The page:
With your help the people of West Africa have "a chance, not only to change their own lives and their own destinies, but to change the future of an entire generation".

Friday, October 25, 2013


Lydia update: Lydia wounds continue to require a great deal of care. It will take many months to clear it all up, alongside physio and occupational therapy. Currently she is practically kept in air-con as many hours per day as we can, to keep humidity low and sweat down. She can't leave the site for risk of infection. We have found that even a few hours out in the heat with her dressing and brace on is enough to create a whole new bag of worms to deal with. We have modified her brace heavily, but it is still not enough for the conditions we face. We have found a combination that appears to be working (in conjunction with Medical professionals in Germany with extensive African experience). She does not always understand her challenges. Together we are working to resolve issues caused by ignorance and poor historical treatment. Sadly, there are still many who do not understand the care that is needed - some give well meaning but destructive advice. Ignorance (whether locally or internationally) is damaging so many young people in West Africa - our role is to protect and promote - but it is not always easy. Patricia Mawuli and I wish we could inoculate against ignorance.

Thursday, October 24, 2013

Sowing seeds

Patricia and the girls are starting a small garden for local vegetables.

Food and nutrition are little understood topics. Just talking about it is not enough. Learning by doing is the key to all that we do at Kpong Airfield.

Friday, October 18, 2013

Women of worth..... role models

Last night Patricia spoke at the Ashesi university campus as part of the Wolfpack Women of Worth campaign.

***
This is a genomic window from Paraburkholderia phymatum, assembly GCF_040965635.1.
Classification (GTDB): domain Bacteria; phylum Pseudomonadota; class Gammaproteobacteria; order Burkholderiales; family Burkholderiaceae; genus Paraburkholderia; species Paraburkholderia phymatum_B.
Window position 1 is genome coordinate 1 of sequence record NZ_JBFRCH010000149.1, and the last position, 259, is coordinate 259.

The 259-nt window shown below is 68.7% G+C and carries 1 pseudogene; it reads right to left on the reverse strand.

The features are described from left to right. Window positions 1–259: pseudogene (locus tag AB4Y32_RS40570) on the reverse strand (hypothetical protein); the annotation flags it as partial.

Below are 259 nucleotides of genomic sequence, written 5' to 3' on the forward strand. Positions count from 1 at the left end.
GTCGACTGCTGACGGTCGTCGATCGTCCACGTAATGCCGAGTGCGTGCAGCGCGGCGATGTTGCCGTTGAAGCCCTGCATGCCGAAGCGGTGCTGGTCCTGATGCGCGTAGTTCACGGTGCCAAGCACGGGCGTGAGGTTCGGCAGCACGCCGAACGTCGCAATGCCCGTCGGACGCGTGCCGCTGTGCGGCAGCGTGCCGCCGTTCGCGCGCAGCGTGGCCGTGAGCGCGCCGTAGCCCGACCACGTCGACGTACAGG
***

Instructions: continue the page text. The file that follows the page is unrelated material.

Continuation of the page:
Ama K. Abebrese and Agnes Ntow of TV fame, Women of Worth from the Media, were also speaking.

Patricia took three of her girls from the Avtech Academy along with her two new special tools. The Attitude Adjuster hammer and her Hard Work and Determination spanner. Patricia spoke from her heart and shared on a very personal level the challenges of 'making it' in engineering and aviation in Ghana. Similar stories came from Ama K and Agnes in relation to their career sectors.

All of them spoke out against the use of sex as a control tool used in schools, universities and the workplace. These successful young women made it clear that standing up for your self and working forward with your passion is the only route to success. They all shared their frustrations, and then smiled at their achievements.

Patricia was the only candidate who had gone through her journey completely in Ghana, with Ama K having lived in the UK and Agnes in the USA prior to returning to their homeland. It was clear that Ghana is not an easy place for women to succeed, unless they hold their heads high and refuse the status quo, holding to their principles and not being swayed by 'negative influences' in their lives.

Well done Women of Worth - be those role models that will enable others to stand above the rest.

Tuesday, October 15, 2013

The First 100

The first batch of 100 drops using the new poster set was collated and bagged today. Lydia is on light

duties and was there to ensure all packs were set ready for deployment.

If we only affected change in 5 people in each drop village we would be changing 5000 lives this year. We believe that the impact is far greater.

One thing is certain. .. and that is the changes in the lives of those who make up the packs from the Avtech Academy programme.

Wednesday, October 9, 2013

First pin on the map from Ghana

Lydia was able to put a pin in Ghana on the hospital map.

Supported in her geography studies during hospitalisation in Germany by Onni, Lydia was invited to add a navigation string to the hospital map as part of her understanding the continents and adding to the list of countries patients have travelled from to the hospital.

As you can see, Lydia was the first patient from West Africa - and she was an excellent ambassador for the rural people of her part of the world.

Thursday, October 3, 2013

Healthcare drops.. now with style...

We have now received the poster packs for the next set of drops. Here is a selection being admired by
Patricia and Lydia as they prepare to return to Ghana after Lydia's surgery.

Massive thanks to Joerg and his team for an excellent production.

We expect to reach over 200 000 people with air drops in 2013.

Thank you all for your amazing support and working with us to change lives sustainably, one flight and one person at a time!